Thursday, April 13, 2006


So I went to the SF Web Innovators meeting tonight. I couldn't stay that long, but met some interesting people.

One interesting conversation was with a person after asking what I did stated, "Well, I have a regular meeting with about 20 technologists and other people in the industry and all of us besides one agree that blogs will die in 5 years... so you better think about changing your business model in five years..."

Of course I heard this before, and I didn't bother asking what their reasons were. I just made some assumptions... the person is 50+ years old and so are most of the people in that regular meeting. Most of them read their Sunday weekly over coffee, don't IM, and believe most of this web 2.0 stuff is a fad. I also assumed that they really weren't knee deep in all of this "stuff" during the first wave and probably went around saying websites were a fad and companies shouldn't bother with them back in 1998.

Tamagotchi was a fad, and the Atari 2600 was a revolution that helped to create the video game console industry which spawned the PlayStation and XBox and fueled the growth of Electronic Arts.

Blogger, Six Apart, and LiveJournal were all part of the wave that made blogging more popular. These were descendants from early self-publishing tools such as Geocities, Koz, which I tested for the Tribune Co. back in 1998, and Xanga, which was started in 1996 and still going strong. So "blogging" has been around for over 10 years, it's changed the way many people read the news and get information, and it will be integrated into many of the websites of today.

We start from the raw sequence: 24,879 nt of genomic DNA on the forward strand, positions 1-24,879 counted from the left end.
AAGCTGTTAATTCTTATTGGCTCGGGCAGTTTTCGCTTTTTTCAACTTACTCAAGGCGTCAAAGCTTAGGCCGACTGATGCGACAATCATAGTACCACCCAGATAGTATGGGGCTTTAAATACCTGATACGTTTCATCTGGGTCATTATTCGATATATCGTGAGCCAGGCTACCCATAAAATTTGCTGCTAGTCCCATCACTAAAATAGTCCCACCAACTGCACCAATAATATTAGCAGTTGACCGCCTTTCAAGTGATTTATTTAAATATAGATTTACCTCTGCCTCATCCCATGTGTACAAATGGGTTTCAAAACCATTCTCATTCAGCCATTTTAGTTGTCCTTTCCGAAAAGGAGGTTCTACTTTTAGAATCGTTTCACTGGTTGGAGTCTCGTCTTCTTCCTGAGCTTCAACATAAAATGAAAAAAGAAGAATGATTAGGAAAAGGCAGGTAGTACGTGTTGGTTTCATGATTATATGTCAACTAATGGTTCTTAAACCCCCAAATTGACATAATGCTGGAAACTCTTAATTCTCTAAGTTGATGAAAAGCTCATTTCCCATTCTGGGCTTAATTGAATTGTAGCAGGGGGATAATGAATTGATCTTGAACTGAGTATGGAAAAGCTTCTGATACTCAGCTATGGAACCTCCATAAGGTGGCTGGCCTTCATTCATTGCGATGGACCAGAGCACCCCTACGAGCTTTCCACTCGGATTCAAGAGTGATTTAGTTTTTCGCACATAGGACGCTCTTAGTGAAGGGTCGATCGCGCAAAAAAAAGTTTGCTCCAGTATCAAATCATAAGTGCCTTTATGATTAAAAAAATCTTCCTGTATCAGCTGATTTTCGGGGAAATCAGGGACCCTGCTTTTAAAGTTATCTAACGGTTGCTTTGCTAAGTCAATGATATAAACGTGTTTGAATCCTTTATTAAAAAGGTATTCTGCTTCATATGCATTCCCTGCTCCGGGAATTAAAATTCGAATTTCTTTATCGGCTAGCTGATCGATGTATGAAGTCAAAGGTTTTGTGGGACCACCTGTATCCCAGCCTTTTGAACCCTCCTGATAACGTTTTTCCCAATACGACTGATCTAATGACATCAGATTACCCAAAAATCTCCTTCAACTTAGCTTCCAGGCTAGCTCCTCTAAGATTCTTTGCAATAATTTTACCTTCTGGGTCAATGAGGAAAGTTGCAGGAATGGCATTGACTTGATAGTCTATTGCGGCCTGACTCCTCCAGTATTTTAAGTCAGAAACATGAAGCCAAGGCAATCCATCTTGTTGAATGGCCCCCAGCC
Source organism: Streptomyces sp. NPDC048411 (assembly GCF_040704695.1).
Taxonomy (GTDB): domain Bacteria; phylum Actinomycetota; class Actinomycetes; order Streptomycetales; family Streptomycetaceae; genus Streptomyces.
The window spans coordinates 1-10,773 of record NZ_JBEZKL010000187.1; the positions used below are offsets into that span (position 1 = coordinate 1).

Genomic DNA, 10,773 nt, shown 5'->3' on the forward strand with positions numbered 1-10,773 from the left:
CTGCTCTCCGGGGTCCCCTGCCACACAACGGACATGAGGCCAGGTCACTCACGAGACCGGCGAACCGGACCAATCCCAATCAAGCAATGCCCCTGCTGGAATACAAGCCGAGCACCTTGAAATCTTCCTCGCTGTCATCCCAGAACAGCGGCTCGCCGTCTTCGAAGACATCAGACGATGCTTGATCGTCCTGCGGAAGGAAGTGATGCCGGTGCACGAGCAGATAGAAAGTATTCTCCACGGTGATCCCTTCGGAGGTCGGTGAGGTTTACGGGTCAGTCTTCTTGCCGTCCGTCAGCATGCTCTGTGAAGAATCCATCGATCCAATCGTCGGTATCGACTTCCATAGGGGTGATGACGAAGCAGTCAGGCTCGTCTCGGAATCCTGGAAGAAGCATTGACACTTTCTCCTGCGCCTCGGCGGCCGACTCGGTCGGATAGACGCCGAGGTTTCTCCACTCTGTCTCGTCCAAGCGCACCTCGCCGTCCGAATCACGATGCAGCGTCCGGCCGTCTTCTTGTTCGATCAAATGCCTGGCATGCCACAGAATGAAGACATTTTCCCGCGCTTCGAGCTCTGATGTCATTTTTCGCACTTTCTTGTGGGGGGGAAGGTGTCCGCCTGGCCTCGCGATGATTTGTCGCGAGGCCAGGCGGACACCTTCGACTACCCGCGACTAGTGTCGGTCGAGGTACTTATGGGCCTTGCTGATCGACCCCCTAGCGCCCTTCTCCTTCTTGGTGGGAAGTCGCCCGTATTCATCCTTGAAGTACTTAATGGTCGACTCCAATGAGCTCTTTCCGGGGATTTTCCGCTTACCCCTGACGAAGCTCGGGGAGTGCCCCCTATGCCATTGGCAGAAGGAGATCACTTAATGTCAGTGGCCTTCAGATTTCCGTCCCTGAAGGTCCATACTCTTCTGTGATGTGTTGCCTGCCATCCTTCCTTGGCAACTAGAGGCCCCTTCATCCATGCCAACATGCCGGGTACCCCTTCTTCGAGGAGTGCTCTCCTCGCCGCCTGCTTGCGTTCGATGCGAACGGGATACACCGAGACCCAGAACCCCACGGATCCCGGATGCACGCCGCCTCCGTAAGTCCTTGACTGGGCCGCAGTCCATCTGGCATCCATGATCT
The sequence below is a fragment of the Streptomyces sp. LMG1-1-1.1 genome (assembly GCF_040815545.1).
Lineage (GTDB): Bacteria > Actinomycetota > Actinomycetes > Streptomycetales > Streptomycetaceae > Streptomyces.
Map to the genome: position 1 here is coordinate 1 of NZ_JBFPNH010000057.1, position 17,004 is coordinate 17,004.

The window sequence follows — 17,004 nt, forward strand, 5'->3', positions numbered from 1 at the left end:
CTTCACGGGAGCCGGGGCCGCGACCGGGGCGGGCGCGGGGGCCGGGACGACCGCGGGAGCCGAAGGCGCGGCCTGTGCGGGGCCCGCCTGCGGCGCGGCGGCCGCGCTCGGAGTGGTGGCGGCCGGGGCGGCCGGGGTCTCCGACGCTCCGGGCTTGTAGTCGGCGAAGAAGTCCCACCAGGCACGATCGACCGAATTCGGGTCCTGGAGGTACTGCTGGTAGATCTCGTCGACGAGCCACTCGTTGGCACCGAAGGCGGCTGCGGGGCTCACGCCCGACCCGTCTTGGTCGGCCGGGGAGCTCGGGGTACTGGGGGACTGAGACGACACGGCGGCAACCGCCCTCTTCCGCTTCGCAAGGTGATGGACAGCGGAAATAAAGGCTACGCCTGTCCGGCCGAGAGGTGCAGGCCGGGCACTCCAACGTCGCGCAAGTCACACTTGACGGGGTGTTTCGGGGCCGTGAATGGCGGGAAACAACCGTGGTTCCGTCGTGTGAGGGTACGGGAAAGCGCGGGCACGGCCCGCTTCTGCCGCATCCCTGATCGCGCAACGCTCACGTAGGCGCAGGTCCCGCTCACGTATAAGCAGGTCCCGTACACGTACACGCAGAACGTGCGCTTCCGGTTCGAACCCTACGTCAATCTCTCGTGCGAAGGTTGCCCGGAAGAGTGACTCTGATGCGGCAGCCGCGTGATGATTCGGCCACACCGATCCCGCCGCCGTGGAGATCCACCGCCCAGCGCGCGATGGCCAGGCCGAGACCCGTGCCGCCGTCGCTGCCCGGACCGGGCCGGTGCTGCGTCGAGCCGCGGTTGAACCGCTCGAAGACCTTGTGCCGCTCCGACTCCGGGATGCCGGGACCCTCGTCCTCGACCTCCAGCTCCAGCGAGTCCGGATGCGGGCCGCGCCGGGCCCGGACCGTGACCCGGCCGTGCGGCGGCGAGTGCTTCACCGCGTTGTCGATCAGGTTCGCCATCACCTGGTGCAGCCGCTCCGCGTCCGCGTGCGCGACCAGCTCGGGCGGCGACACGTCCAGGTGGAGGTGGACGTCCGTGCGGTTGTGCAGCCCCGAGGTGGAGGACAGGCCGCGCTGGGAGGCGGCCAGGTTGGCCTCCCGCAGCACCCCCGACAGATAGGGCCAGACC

How can someone still call this a fad? It amazes me how some people cannot recognize a simple pattern of change that is occurring across the globe. It's not just about blogging, but about how people are changing the way that they communicate and live their lives daily. It's about building relationships in virtual worlds and forums, keeping in touch with friends, and how much we've changed the way we do business now because of technology.

I gave a talk recently using some information Tony, my co-founder at GoingOn, used for his "IM Generation" article in his upcoming AlwaysOn blogozine. I spoke about how those born after 1980 are part of a whole new world. 30% of them have created new friends online. 30%! How many 30-somethings can say this? Probably a single digit percentage. How many 40-somethings? I'm guessing zero. And those in that person's technology meetings? I'm certain it's zero. While speaking, I reflected on how during my last year in college, back in 1993, I was one of the rare few that was actively using email. Before this the only method of communication with friends were my dorm phone and pen and paper. No emails, no IM, and no cellphones. Imagine what kids from today would do living back in 1990? They would go bonkers.

Anyway, the world in changing in front of us and it's an incredibly exciting time. While I don't often get emotional about this, just thinking about everything that is going on makes your mind go in million different directions. Sometimes what we see today are dreams from the 90s, but the technology and infrastructure simply wasn't there. Now the elements are in place for us to experience many of these old dreams and new ones. Too bad some people will have their eyes closed during this ride of changes within our social fabric and culture.

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